Chris K. Caldwell

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2 dx (log x)2 ∼ 2C2N (log N)2 where C2, called the twin prime constant, is approximately 0.6601618. Using this we can estimate how many numbers we will need to try before we find a prime. In the case of Underbakke and La Barbera, they were both using the same sieving software (NewPGen by Paul Jobling) and the same primality proving software (Proth.exe by(More)
For each prime p, let p# be the product of the primes less than or equal to p. We have greatly extended the range for which the primality of n!± 1 and p#± 1 are known and have found two new primes of the first form (6380! + 1, 6917!− 1) and one of the second (42209# + 1). We supply heuristic estimates on the expected number of such primes and compare these(More)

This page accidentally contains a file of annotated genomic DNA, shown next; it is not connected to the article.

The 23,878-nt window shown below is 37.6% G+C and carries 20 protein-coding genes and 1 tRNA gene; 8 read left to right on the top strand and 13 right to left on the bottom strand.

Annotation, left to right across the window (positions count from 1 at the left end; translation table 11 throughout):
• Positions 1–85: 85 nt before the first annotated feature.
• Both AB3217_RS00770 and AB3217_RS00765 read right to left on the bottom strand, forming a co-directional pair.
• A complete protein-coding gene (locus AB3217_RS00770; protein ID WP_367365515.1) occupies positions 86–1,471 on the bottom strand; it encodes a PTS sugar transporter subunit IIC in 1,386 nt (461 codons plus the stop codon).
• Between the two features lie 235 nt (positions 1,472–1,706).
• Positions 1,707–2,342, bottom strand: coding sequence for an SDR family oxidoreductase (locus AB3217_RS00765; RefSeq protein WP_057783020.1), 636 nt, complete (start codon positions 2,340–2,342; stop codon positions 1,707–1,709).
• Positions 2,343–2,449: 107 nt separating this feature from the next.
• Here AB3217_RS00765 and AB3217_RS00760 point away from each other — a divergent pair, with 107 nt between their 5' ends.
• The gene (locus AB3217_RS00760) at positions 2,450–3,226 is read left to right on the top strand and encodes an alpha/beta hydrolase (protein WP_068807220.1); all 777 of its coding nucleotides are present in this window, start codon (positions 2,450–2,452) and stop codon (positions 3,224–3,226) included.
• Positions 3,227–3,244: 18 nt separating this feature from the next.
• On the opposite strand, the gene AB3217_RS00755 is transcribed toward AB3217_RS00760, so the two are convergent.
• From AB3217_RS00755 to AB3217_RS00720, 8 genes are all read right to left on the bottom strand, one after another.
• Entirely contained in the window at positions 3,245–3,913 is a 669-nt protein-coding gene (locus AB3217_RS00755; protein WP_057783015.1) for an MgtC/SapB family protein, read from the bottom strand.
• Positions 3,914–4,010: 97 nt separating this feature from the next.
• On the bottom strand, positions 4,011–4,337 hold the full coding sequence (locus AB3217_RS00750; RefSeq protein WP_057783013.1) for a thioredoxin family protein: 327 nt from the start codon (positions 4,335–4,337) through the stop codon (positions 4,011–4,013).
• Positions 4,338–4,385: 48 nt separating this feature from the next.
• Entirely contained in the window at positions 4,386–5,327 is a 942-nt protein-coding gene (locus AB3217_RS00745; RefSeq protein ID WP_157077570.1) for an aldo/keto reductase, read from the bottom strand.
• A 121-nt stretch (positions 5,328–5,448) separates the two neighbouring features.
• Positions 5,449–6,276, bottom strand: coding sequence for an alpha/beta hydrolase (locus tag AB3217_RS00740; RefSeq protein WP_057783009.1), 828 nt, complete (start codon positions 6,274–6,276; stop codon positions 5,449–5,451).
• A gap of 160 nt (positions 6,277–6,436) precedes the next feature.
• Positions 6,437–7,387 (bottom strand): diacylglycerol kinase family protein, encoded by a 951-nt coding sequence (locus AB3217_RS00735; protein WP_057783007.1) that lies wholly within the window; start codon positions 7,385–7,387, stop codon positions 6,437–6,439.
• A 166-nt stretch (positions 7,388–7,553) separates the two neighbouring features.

absolute prime: a prime that remains prime for all permutations of its digits. E.g., 199, 919 and 991 are all prime. Goal: definitions balanced with curio info. almost-all-even-digits prime: a prime with all even digits except for one odd right-most digit. E.g., 666 · 10 + 1. almost-equi-pandigital prime: a prime with all digits equal in number, except for(More)
Sierpiński proved that there are infinitely many odd integers k such that k ·2n+1 is composite for all n ≥ 0. These k are now called Sierpiński numbers. We define a Sierpiński number base b to be an integer k > 1 for which gcd(k+1, b−1) = 1, k is not a rational power of b, and k · bn+1 is composite for all n > 0. We discuss ways that these can arise, offer(More)
What is the first prime? It seems that the number two should be the obvious answer, and today it is, but it was not always so. There were times when and mathematicians for whom the numbers one and three were acceptable answers. To find the first prime, we must also know what the first positive integer is. Surprisingly, with the definitions used at various(More)
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